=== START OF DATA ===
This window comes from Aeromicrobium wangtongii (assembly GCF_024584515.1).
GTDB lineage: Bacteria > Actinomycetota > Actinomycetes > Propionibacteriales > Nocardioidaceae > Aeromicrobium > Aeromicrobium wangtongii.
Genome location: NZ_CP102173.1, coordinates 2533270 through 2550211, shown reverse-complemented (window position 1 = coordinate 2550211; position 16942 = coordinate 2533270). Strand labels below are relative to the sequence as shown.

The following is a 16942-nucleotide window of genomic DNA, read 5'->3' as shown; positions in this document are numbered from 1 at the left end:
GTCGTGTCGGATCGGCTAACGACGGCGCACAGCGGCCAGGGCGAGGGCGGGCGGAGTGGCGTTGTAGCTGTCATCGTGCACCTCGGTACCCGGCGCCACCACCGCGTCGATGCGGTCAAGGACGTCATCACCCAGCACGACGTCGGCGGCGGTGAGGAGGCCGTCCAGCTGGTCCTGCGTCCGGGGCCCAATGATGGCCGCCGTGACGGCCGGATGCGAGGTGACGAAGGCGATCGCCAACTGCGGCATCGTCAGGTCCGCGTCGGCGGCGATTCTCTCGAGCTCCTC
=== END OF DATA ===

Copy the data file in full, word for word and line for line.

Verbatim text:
This window comes from Aeromicrobium wangtongii (assembly GCF_024584515.1).
GTDB lineage: Bacteria > Actinomycetota > Actinomycetes > Propionibacteriales > Nocardioidaceae > Aeromicrobium > Aeromicrobium wangtongii.
Genome location: NZ_CP102173.1, coordinates 2533270 through 2550211, shown reverse-complemented (window position 1 = coordinate 2550211; position 16942 = coordinate 2533270). Strand labels below are relative to the sequence as shown.

The following is a 16942-nucleotide window of genomic DNA, read 5'->3' as shown; positions in this document are numbered from 1 at the left end:
GTCGTGTCGGATCGGCTAACGACGGCGCACAGCGGCCAGGGCGAGGGCGGGCGGAGTGGCGTTGTAGCTGTCATCGTGCACCTCGGTACCCGGCGCCACCACCGCGTCGATGCGGTCAAGGACGTCATCACCCAGCACGACGTCGGCGGCGGTGAGGAGGCCGTCCAGCTGGTCCTGCGTCCGGGGCCCAATGATGGCCGCCGTGACGGCCGGATGCGAGGTGACGAAGGCGATCGCCAACTGCGGCATCGTCAGGTCCGCGTCGGCGGCGATTCTCTCGAGCTCCTC